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Archive for the ‘ weight loss’ Category

Integrative diabetes treatment deals with whole person, not just disease

Friday, August 19th, 2016

Treating diabetes works best with an integrative approach that deals not just with insulin and blood sugar levels, but lifestyle factors like stress, exercise and eating habits, says Barbara Feuerstein, MD, an endocrinologist at Upstate’s Joslin Diabetes Center. She explains how conventional medicine can be combined with a variety of other treatments, such as acupuncture for stress reduction or yoga for exercise, to help the patient manage the disease and be healthier overall.




E-cigarette dangers; how mother’s opiate use affects her baby; doctor, patient views on digestive disorder: Upstate Medical University’s HealthLink on Air for Sunday, July 24, 2016

Friday, July 22nd, 2016

July 24, 2016

Respiratory therapist Theresa Hankin goes over the dangers and new regulations of e-cigarettes. Neonatologist Michelle Bode, MD, explains the effect of a mother’s opiate use on her baby. Gastroenterologist Divey Manocha, MD, talks about digestive diseases with one of his patients.




Gastroparesis, other digestive disorders are managed with multidisciplinary approach

Wednesday, June 22nd, 2016

Gastroparesis — a complex condition in which food does not empty out of the stomach properly – can cause nausea and vomiting and eventually lead to a patient barely eating in order to avoid the associated pain. Divey Manocha, MD (at right in photo), an Upstate gastroenterologist, and one of his patients, Rhonda Ferry (at left) of Liverpool, offer a scientific as well as a personal glimpse of the disorder, which often strikes young and middle-aged women and can change a person’s life. Manocha also explains the testing — including manometry — that patients with this and other digestive diseases undergo at his laboratory and the multidisciplinary approach to treatment.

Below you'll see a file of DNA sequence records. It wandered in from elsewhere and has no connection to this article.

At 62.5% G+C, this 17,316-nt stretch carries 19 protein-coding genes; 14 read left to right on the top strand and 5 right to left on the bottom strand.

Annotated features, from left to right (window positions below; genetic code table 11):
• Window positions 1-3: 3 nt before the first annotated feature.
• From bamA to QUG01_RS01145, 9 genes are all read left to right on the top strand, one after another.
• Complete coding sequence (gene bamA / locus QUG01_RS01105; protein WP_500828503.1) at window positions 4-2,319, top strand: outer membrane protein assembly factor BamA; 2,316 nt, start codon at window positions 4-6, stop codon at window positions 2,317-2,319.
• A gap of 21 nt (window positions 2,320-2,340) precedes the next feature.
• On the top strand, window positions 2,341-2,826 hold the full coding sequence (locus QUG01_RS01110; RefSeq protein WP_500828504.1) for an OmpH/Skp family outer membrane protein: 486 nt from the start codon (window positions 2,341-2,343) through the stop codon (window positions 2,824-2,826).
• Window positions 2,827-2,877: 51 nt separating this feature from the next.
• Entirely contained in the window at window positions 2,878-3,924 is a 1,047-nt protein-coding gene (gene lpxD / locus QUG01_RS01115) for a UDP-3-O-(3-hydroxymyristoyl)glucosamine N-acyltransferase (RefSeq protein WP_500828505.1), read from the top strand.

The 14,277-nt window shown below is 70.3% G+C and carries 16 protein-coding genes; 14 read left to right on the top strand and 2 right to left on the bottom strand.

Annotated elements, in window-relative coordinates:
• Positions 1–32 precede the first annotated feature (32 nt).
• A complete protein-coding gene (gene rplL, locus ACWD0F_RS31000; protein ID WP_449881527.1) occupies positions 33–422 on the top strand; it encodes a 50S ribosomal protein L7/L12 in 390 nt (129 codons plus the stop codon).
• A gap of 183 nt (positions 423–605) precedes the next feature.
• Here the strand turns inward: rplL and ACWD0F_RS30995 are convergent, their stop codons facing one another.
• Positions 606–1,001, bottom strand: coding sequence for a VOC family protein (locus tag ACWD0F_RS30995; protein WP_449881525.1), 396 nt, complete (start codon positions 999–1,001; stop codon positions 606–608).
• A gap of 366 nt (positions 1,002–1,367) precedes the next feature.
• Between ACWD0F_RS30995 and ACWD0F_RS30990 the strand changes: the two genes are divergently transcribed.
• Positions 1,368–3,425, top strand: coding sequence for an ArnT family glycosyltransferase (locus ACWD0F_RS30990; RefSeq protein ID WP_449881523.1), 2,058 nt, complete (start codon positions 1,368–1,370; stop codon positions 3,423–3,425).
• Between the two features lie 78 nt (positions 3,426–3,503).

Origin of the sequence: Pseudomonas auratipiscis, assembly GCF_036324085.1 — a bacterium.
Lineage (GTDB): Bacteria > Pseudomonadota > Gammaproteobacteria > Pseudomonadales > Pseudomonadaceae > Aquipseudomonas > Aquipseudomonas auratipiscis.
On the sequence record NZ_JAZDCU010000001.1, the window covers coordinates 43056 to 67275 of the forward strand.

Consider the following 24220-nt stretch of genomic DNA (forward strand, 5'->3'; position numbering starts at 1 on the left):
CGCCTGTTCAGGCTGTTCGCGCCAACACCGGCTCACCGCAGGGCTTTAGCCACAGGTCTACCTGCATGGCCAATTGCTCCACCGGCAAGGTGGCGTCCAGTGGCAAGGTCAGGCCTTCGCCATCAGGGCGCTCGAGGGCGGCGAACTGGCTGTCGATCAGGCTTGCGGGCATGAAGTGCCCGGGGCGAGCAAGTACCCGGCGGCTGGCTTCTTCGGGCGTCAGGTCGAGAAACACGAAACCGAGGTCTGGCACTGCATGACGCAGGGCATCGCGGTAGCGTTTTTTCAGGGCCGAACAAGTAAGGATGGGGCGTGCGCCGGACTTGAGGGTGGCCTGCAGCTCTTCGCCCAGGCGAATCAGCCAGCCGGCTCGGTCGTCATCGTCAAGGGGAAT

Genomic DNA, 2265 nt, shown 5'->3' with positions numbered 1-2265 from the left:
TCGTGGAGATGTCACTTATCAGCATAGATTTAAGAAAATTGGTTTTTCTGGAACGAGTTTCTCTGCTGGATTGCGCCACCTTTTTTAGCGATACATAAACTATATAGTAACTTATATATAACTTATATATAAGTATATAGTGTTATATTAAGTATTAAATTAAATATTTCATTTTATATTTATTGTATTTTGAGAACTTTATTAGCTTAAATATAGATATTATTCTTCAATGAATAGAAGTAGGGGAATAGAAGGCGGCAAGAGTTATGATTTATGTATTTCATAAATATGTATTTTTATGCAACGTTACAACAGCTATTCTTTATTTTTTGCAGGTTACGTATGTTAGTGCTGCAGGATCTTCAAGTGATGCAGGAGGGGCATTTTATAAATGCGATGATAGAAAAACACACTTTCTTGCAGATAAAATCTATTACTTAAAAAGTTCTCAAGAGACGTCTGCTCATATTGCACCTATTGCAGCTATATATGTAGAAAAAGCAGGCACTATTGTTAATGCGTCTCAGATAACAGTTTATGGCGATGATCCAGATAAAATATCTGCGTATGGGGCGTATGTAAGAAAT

Bariatric surgeon explains why diet, exercise not enough to help people with morbid obesity

Thursday, June 16th, 2016

The idea that a morbidly obese person can achieve a healthy weight through willpower alone is outdated, according to Howard Simon, MD, director of bariatric surgery at Upstate. People with morbid obesity (with a body mass index above 40) have a metabolic disease too complicated to treat with just drugs, diet or exercise, he says, and most will regain weight lost through those methods. He explains why bariatric surgery, combined with behavioral changes, has a high rate of long-term success. 


Surgery for weight loss; health impact of poverty, violence; caring for those with dementia: Upstate Medical University’s HealthLink on Air for June 19, 2016

Thursday, June 16th, 2016

June 19, 2016

Surgeon Howard Simon, MD, discusses the connection between weight loss and metabolism, and the effect surgery can have for people with morbid obesity. Researchers Sandra Lane, PhD, and Arnett Haygood-El talk about the impact of poverty and violence on health. Geriatric resource nurses Kaylin Brainerd and Linh Nguyen provide guidance to caregivers of people with dementia.


Check Up from the Neck Up: A reality check for would-be dieters